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Cordarone IV

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Cordarone IV

Discontinued Warning IconPlease Note: This Brand Name drug is no longer available in the US.
(Generic versions may still be available.)

How Supplied


Cordarone I.V. is indicated for initiation of treatment and prophylaxis of frequently recurring ventricular fibrillation and hemodynamically unstable ventricular tachycardia in patients refractory to other therapy. Cordarone I.V. also can be used to treat patients with VT/VF for whom oral Cordarone is indicated, but who are unable to take oral medication. During or after treatment with Cordarone I.V., patients may be transferred to oral Cordarone therapy (see DOSAGE AND ADMINISTRATION).

Cordarone I.V. should be used for acute treatment until the patients ventricular arrhythmias are stabilized. Most patients will require this therapy for 48 to 96 hours, but Cordarone I.V. may be safely administered for longer periods if necessary.


Amiodarone shows considerable interindividual variation in response. Thus, although a starting dose adequate to suppress life-threatening arrhythmias is needed, close monitoring with adjustment of dose as needed is essential. The recommended starting dose of Cordarone I.V. is about 1000 mg over the first 24 hours of therapy, delivered by the following infusion regimen:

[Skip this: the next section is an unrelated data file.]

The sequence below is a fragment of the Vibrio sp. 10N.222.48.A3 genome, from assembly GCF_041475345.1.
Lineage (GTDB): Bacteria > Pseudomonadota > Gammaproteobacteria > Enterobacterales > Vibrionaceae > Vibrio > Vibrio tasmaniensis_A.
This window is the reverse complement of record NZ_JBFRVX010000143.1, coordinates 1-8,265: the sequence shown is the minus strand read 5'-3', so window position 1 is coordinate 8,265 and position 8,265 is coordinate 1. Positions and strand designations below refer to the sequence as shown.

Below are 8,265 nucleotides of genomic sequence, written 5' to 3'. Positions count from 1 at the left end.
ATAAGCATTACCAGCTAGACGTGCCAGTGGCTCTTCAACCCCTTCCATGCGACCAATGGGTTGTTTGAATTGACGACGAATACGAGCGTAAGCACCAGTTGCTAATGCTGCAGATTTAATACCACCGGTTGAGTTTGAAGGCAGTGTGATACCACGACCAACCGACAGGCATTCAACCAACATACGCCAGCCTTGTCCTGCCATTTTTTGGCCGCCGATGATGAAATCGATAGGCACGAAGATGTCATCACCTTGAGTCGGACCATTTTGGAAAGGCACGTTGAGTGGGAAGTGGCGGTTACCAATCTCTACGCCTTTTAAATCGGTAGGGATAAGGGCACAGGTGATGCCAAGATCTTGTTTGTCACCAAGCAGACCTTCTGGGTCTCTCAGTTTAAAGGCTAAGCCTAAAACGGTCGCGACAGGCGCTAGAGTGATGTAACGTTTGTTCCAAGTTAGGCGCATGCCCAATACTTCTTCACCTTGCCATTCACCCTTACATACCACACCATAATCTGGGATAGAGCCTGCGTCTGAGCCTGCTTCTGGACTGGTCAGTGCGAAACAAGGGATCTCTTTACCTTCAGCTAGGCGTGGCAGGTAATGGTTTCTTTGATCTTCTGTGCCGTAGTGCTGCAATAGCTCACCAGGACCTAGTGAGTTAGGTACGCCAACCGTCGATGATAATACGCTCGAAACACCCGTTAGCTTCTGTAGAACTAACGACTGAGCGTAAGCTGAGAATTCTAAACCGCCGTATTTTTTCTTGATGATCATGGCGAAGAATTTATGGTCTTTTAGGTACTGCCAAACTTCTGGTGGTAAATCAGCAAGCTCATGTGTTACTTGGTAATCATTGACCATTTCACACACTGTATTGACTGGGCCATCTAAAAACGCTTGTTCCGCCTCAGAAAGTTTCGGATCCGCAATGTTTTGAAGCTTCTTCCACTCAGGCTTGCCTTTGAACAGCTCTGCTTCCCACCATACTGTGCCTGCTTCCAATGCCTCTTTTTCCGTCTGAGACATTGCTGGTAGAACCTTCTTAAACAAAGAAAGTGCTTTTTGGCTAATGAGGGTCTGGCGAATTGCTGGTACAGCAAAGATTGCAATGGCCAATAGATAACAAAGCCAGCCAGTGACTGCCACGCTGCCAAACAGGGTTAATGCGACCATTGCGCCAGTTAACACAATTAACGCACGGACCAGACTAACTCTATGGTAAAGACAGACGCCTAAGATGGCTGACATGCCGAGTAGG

Loading infusions First Rapid: 150 mg over the FIRST 10 minutes (15 mg/min).
Add 3 mL of Cordarone I.V. (150 mg) to 100 mL D5W (concentration = 1.5 mg/mL). Infuse 100 mL over 10 minutes.
  Followed by Slow: 360 mg over the NEXT 6 hours (1 mg/min). Add 18 mL of Cordarone I.V. (900 mg) to 500 mL D5W (concentration = 1.8 mg/mL).
Maintenance infusion   540 mg over the REMAINING 18 hours (0.5 mg/min). Decrease the rate of the slow loading infusion to 0.5 mg/min.

After the first 24 hours, the maintenance infusion rate of 0.5 mg/min (720 mg/24 hours) should be continued utilizing a concentration of 1 to 6 mg/mL (Cordarone I.V. concentrations greater than 2 mg/mL should be administered via a central venous catheter). In the event of breakthrough episodes of VF or hemodynamically unstable VT, 150-mg supplemental infusions of Cordarone I.V. mixed in 100 mL of D5W may be administered. Such infusions should be administered over 10 minutes to minimize the potential for hypotension. The rate of the maintenance infusion may be increased to achieve effective arrhythmia suppression.

The first 24-hour dose may be individualized for each patient; however, in controlled clinical trials, mean daily doses above 2100 mg were associated with an increased risk of hypotension. The initial infusion rate should not exceed 30 mg/min.